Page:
Effect of a monetary incentive on response to a mail survey

Ann Epidemiol. 1994 May;4(3):231-5. doi: 10.1016/1047-2797(94)90101-5.


We assessed the effect of a $1 incentive on response to a two-page questionnaire which was sent to 8356 female cosmetologists between 22 and 36 years old. The study population was randomly assigned to one of three groups in which a $1 incentive was enclosed with either the first or second mailing, or with none of the mailings. Ten percent of questionnaires were returned by the postal service because of an incorrect address or death of the addressee and were omitted from response calculations. Of the remaining questionnaires, 79% were completed and returned after up to three mailings. The cumulative response was highest among cosmetologists who received a $1 incentive with the first mailing, (81%; 95% confidence interval (CI), 80 to 82), intermediate among those who received $1 with the second mailing (78%, 95% CI, 77 to 79), and lowest among cosmetologists who received no incentive (74%; 95% CI, 70 to 78). Characteristics of cosmetologists who responded after having received a "41 incentive were similar to those who responded without having received an incentive. The higher costs per response incurred by the use of an incentive must be weighed against the benefit of higher response.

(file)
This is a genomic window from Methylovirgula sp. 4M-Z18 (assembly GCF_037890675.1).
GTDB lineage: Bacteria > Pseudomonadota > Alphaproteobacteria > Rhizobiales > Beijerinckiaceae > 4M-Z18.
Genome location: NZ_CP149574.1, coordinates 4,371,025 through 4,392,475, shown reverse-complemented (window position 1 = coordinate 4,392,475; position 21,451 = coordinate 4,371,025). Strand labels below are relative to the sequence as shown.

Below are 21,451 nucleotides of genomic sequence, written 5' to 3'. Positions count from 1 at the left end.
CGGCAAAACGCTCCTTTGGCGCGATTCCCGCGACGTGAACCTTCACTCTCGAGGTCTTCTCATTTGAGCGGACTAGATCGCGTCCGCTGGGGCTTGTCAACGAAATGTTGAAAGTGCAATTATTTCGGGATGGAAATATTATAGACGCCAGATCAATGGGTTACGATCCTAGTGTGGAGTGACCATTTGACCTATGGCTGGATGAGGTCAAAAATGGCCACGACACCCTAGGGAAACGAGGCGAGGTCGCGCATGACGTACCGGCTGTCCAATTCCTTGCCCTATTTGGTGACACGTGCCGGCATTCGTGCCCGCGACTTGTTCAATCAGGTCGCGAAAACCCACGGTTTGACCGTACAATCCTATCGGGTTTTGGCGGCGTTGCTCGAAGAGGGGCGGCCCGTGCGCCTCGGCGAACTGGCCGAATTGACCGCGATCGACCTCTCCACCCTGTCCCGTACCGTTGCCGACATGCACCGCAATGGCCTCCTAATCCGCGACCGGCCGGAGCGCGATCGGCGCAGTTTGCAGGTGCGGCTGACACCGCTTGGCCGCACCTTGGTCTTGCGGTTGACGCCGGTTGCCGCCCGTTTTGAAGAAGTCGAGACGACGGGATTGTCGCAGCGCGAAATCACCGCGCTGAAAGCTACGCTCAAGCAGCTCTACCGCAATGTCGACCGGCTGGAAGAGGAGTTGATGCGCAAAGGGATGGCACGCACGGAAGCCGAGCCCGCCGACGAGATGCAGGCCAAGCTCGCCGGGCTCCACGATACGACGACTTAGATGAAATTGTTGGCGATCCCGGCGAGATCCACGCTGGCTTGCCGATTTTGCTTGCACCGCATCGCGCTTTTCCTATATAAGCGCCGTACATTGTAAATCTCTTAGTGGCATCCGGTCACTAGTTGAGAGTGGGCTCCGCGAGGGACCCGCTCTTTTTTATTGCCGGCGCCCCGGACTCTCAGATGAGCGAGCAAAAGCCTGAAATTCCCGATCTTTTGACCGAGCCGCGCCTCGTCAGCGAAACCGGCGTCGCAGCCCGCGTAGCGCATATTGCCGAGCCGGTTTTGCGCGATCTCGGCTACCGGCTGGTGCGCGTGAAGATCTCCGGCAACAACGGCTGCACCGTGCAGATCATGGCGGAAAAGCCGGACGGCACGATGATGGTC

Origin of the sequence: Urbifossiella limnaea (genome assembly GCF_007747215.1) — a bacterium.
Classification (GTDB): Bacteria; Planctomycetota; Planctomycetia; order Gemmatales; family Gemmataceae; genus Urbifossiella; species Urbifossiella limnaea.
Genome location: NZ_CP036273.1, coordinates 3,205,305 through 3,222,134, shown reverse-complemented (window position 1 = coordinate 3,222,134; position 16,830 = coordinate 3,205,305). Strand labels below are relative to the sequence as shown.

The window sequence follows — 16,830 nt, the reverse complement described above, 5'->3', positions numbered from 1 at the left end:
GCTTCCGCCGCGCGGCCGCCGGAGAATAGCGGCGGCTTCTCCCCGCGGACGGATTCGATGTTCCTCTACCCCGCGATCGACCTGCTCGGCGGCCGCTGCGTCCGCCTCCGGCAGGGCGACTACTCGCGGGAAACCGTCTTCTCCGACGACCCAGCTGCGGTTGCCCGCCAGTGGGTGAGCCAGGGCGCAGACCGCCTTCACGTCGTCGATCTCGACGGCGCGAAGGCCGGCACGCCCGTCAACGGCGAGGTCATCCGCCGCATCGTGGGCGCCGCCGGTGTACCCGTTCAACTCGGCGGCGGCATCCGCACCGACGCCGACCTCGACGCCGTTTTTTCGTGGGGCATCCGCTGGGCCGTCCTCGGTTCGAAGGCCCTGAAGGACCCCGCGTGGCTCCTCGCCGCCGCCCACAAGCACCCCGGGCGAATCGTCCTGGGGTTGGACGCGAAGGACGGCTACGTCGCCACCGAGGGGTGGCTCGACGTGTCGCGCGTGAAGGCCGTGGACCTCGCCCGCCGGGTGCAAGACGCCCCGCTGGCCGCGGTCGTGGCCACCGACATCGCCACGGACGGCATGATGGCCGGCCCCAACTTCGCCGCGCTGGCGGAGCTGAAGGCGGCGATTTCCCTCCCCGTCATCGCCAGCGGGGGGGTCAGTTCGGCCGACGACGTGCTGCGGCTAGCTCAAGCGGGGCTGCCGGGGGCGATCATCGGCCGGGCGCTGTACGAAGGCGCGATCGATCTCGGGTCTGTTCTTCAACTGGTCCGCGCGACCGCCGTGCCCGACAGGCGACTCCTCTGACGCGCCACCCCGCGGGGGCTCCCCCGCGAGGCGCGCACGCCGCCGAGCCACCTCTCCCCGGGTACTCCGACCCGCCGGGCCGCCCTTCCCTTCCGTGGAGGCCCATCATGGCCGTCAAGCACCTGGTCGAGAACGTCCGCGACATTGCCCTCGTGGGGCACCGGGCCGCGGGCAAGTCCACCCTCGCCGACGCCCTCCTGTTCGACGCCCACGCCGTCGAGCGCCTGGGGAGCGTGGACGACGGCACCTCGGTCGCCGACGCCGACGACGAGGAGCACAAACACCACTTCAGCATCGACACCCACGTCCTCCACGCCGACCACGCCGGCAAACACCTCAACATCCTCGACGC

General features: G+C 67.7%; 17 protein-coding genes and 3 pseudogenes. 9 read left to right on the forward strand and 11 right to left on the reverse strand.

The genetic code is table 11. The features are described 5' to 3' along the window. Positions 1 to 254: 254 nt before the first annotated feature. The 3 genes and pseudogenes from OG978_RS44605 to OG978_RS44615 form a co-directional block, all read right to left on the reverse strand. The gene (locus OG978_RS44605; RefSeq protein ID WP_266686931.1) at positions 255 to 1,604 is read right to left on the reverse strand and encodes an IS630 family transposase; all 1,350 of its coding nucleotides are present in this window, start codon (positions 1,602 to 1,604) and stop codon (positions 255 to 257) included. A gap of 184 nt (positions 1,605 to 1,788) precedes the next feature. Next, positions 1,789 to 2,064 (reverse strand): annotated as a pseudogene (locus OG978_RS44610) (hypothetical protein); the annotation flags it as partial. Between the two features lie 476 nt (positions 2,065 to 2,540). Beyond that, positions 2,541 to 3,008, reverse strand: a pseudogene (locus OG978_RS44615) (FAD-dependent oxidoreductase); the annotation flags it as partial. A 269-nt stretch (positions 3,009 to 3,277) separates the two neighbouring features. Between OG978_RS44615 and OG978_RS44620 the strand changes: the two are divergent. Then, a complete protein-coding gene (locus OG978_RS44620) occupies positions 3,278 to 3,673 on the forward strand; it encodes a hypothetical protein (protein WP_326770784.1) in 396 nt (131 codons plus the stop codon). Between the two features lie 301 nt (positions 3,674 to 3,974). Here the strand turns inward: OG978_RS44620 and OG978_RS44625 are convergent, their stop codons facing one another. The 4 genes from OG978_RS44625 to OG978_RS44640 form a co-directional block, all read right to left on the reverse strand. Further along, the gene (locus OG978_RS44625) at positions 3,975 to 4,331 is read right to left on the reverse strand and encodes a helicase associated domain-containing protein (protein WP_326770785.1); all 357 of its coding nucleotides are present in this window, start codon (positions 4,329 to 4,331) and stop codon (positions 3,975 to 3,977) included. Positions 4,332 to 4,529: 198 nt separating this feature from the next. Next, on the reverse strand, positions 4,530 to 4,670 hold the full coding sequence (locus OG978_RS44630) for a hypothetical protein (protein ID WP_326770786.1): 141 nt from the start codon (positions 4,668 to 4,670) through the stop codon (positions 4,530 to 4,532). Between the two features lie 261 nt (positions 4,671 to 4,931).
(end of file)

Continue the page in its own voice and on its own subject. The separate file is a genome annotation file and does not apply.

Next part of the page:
Publication types

  • Clinical Trial
  • Randomized Controlled Trial
  • Research Support, Non-U.S. Gov't
  • Research Support, U.S. Gov't, P.H.S.

MeSH terms

  • Adult
  • Cosmetics*
  • Female
  • Health Surveys*
  • Humans
  • Infant, Newborn
  • Motivation*
  • Occupational Diseases / epidemiology*
  • Occupational Diseases / etiology
  • Occupational Exposure / adverse effects
  • Pilot Projects
  • Pregnancy
  • Pregnancy Complications / epidemiology*
  • Pregnancy Complications / etiology
  • Pregnancy Outcome*


  • Cosmetics